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Hugo Pratt:

The Call Of The Sea

The famous author of The Name Of The Rose, Umberto Eco said it all: "When I want to relax I read essays by Engels. When I want something more serious, I read Corto Maltese."

Our first sighting of him is through the telescope of the pirate Rasputin. He spies Corto, tied spreadeagled and half-naked to a raft, left to the mercy of the Pacific ocean. Corto is rescued by the Russian rogue, whose crew have also picked up two teenage cousins lost at sea, Cain and Pandora Groovesnore. The Ballad Of The Salt Sea, serialized from 1967 in Italian magazine Sgt Kirk, relates their encounters in the South Seas with pirates, natives, and opposing navies around the time of the outbreak of the First World War. From then on, wherever, whenever, the globetrotting free spirit washes up, Corto Maltese is bound to become a part of history in the making.

It seems Corto was born in 1887 in La Valletta in Malta, which gave him his name (Frank Miller named a country after him in Dark Knight Returns as a tribute). The illegitimate son of a gypsy woman from Seville and a British sailor from Tintagel, his choice of a seafaring life was inevitable.

Corto Maltese

The life of his Italian creator Hugo Pratt was almost as adventurous. Living in a variety of countries, multi-lingual and widely read, he was fascinated by the cultures of the world. Hugo Pratt was also a relative William Pratt, better known as Boris Karloff.

Pratt himself has seen his share of scrapes, at one point in 1964 becoming lost, presumed dead, in the Amazon rainforest until he was rescued by Indian tribesmen.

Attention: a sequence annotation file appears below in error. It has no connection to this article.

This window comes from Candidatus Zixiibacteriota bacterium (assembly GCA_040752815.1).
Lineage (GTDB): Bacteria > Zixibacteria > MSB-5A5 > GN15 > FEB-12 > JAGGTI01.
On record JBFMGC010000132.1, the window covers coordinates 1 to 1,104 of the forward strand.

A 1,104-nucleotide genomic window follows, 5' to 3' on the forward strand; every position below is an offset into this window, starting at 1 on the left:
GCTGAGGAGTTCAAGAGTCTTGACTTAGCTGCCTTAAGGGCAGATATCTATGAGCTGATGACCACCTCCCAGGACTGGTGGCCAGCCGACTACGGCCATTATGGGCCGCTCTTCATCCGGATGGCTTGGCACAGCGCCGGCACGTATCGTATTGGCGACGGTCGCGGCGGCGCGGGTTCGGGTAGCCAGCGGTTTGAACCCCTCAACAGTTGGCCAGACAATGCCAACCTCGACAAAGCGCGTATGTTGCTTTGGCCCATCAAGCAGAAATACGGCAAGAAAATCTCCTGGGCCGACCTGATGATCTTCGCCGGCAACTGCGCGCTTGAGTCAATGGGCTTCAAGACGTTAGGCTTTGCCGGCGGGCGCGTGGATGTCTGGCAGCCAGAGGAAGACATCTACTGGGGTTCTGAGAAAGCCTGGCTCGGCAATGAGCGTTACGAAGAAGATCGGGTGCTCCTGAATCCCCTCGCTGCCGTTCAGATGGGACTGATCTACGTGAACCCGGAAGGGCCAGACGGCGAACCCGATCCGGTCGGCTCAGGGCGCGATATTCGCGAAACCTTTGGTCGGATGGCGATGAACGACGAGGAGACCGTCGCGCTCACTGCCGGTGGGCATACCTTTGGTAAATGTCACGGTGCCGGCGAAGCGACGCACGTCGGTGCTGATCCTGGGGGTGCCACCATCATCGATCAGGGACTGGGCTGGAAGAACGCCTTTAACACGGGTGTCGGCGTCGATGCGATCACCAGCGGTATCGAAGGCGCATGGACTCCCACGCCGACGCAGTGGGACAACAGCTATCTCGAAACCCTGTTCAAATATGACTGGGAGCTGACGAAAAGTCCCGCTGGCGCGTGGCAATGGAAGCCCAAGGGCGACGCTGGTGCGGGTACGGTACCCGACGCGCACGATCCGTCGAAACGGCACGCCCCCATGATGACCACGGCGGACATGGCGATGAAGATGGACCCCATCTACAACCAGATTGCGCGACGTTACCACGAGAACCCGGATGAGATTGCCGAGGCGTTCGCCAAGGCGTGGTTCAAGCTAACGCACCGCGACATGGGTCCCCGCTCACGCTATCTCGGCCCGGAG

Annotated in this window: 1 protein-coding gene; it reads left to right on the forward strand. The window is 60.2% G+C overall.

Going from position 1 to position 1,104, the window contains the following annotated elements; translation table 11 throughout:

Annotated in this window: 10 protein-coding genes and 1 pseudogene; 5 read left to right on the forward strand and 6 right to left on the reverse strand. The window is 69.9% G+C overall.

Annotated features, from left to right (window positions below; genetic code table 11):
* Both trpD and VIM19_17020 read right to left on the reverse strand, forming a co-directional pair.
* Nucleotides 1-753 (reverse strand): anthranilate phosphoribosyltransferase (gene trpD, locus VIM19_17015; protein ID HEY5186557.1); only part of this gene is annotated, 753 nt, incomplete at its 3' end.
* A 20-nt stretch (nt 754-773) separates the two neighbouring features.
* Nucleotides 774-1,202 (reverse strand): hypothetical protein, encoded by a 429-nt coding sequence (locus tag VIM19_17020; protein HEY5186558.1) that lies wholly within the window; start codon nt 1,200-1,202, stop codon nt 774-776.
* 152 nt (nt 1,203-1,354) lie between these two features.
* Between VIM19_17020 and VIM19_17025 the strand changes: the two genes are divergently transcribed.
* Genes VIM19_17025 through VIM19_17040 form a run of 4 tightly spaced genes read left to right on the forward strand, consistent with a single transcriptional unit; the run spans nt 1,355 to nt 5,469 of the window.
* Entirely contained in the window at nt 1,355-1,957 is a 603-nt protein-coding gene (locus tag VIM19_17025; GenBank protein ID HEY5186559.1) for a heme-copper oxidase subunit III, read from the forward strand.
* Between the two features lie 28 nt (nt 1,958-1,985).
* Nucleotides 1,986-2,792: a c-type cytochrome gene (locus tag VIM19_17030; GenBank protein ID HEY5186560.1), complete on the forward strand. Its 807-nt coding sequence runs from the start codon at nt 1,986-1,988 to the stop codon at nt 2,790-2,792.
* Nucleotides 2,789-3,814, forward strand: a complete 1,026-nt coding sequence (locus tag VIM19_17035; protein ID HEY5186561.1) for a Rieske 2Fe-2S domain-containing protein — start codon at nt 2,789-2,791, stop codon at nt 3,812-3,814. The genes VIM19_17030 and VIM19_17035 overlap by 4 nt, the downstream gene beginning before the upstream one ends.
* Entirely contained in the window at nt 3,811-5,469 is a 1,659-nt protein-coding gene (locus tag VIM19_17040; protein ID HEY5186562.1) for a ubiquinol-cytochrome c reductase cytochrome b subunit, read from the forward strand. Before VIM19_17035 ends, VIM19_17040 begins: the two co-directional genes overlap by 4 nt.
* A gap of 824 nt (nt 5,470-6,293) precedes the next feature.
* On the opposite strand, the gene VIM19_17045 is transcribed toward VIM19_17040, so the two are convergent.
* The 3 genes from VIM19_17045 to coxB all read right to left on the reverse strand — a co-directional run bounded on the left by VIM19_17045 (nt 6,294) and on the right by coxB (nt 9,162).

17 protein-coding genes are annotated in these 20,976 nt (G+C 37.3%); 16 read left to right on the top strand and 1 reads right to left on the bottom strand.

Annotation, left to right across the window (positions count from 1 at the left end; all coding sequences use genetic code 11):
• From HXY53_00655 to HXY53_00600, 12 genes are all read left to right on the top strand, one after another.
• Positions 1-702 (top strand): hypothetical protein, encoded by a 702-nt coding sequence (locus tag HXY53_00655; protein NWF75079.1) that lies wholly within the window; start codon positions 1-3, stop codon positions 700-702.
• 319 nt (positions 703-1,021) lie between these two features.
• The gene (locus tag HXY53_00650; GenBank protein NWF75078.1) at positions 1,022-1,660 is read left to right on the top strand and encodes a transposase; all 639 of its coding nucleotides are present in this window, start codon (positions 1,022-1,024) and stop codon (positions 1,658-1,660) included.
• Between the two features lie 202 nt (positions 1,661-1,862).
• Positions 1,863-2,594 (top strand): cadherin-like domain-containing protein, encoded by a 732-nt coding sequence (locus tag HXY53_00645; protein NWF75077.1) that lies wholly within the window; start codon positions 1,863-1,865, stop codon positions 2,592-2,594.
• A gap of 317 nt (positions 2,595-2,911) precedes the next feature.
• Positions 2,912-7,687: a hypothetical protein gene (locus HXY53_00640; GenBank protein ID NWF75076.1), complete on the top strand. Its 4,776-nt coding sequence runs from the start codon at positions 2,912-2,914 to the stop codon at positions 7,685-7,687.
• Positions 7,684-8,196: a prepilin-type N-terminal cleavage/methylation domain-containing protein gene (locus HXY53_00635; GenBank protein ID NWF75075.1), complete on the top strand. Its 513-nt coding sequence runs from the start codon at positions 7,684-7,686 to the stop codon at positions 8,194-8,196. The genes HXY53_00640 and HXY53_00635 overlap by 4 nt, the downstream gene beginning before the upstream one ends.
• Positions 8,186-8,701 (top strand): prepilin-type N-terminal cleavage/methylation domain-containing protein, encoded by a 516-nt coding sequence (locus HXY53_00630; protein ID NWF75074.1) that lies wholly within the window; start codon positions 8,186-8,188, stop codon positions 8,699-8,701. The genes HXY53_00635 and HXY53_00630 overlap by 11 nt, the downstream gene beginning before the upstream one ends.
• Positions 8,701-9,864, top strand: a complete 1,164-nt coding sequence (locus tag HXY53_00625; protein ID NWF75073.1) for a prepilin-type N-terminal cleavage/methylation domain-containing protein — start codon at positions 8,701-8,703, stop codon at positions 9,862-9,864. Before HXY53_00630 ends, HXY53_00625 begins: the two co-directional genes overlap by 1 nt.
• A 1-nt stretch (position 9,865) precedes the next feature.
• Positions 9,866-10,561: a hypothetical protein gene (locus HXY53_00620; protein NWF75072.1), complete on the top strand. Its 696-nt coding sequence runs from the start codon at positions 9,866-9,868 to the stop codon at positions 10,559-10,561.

His crisscrossing of the globe was a constant source of ideas for his comics. Other huge influences were Milton Caniff’s chiaroscuro or light-and-dark graphic approach on the newspaper adventure strip Terry & The Pirates and Caniff’s enthusiasm for research and authenticity. Out of these ingredients Pratt imagined the rugged, enigmatic adventurer Corto, in his cap, earring and bellbottoms, whom he could involve with the real events, places and people of early 20th century history.

Corto Maltese

For example in The Celts, Corto plays a part in the Irish Rising by helping the nationalists take revenge on British officer for murdering a Sinn Fein informant.

In Ethiopia in 1940, Pratt aged 13 was enrolled by his father in Italy’s fascist army: "I was Mussolini’s youngest soldier." By the end of the war, Pratt was on the Allies’ side and steeped in the country’s culture. In Corto In Africa, Pratt takes Corto to Ethiopia, where, he joins the Beni-Amer freedom fighter Cush.

In 1919 Corto winds up in another hot spot, the Trans-Siberian railway, where he is mistakenly shot down by an armoured train and presented to the Russian Duchess in control of its cargo of gold. The graphic novel Corto In Siberia was made into a moody colour animated feature film in 2002, while over the years Antonio Banderas, Christopher Lambert and Viggo Mortensen have all been in the running to play Corto in a live-action movie or TV series.

Pratt himself was born and raised in Venice and sent Corto there in Fable Of Venice to trace a legendary emerald, ending up entangled in the secret world of Freemasons.